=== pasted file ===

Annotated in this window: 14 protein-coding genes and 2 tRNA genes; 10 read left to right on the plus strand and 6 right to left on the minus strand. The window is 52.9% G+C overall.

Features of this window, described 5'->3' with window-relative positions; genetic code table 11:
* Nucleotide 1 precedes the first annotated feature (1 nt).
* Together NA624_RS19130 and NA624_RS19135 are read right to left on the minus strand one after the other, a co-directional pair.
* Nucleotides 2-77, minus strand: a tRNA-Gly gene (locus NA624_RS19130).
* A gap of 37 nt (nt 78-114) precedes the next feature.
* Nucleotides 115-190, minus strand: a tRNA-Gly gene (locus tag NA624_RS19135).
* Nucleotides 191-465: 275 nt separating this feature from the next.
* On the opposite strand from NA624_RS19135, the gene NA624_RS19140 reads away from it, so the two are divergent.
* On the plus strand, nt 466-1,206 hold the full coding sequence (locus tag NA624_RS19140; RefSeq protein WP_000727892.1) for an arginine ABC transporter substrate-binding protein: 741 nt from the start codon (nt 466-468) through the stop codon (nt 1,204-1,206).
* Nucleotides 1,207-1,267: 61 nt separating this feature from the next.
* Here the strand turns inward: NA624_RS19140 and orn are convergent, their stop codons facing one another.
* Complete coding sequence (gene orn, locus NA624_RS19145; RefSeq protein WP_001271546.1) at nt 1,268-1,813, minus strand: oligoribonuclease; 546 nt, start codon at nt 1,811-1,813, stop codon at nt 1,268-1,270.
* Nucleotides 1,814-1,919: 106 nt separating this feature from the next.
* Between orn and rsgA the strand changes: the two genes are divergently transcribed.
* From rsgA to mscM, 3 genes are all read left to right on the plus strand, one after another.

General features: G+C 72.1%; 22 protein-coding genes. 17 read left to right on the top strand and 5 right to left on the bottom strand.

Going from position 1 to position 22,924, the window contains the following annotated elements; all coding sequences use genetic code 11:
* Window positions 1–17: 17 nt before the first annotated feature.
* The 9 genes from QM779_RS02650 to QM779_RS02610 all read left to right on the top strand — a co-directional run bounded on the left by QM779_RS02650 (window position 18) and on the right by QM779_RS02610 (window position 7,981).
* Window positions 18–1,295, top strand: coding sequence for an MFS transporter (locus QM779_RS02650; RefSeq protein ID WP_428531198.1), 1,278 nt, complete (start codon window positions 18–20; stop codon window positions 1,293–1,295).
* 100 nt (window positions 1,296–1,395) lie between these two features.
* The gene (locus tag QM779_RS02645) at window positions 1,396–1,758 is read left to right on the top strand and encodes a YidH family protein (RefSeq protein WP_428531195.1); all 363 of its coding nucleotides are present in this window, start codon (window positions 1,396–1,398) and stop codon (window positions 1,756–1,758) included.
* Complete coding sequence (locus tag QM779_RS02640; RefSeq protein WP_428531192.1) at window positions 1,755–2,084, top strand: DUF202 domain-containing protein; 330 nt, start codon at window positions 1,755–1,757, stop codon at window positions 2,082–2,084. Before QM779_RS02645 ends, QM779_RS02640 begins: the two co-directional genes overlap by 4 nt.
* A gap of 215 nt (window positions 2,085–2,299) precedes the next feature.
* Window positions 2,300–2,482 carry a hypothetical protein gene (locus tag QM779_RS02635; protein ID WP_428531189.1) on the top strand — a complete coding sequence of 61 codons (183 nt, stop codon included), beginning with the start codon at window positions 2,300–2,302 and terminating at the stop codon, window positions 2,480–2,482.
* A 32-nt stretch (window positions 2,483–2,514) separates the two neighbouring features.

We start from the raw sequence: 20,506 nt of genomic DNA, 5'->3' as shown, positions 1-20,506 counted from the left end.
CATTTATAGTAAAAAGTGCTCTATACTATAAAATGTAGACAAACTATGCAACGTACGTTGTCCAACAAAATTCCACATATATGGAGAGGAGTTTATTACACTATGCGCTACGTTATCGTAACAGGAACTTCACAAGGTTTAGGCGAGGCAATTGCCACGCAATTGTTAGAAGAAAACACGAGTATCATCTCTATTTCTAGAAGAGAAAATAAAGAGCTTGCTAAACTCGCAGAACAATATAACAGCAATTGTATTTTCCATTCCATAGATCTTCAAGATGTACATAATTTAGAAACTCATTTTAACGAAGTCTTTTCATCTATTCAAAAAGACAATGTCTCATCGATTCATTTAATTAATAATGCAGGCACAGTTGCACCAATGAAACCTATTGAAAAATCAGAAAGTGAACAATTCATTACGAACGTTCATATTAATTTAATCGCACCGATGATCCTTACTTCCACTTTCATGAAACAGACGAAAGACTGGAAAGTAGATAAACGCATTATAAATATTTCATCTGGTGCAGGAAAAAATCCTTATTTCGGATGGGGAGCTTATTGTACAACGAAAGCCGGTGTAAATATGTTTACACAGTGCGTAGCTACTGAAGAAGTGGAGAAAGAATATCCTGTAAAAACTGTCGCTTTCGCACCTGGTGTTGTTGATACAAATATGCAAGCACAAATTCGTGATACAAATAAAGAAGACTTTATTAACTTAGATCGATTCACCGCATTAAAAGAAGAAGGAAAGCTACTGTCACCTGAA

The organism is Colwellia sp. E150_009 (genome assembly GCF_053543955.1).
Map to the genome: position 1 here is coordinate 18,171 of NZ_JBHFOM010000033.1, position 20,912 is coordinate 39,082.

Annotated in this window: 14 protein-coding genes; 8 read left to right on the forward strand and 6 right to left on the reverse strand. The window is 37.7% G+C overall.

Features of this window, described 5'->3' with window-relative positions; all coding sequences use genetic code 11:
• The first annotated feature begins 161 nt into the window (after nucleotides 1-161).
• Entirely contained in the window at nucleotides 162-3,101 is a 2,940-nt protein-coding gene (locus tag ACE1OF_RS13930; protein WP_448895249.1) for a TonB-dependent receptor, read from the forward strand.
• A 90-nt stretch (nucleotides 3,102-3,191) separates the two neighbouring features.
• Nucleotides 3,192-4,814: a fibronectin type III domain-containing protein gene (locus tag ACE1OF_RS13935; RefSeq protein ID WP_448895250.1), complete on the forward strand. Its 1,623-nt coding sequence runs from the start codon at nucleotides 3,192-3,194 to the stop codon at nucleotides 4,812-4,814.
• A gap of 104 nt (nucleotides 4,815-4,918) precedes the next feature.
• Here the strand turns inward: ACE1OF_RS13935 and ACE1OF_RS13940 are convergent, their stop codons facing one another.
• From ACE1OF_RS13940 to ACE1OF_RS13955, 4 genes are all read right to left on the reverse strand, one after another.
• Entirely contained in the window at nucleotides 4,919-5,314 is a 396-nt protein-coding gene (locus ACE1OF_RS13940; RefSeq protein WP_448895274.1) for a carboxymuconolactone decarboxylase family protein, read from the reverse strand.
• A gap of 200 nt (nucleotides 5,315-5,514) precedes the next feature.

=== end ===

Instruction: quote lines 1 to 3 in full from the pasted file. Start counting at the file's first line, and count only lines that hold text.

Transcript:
Annotated in this window: 14 protein-coding genes and 2 tRNA genes; 10 read left to right on the plus strand and 6 right to left on the minus strand. The window is 52.9% G+C overall.

Features of this window, described 5'->3' with window-relative positions; genetic code table 11:
* Nucleotide 1 precedes the first annotated feature (1 nt).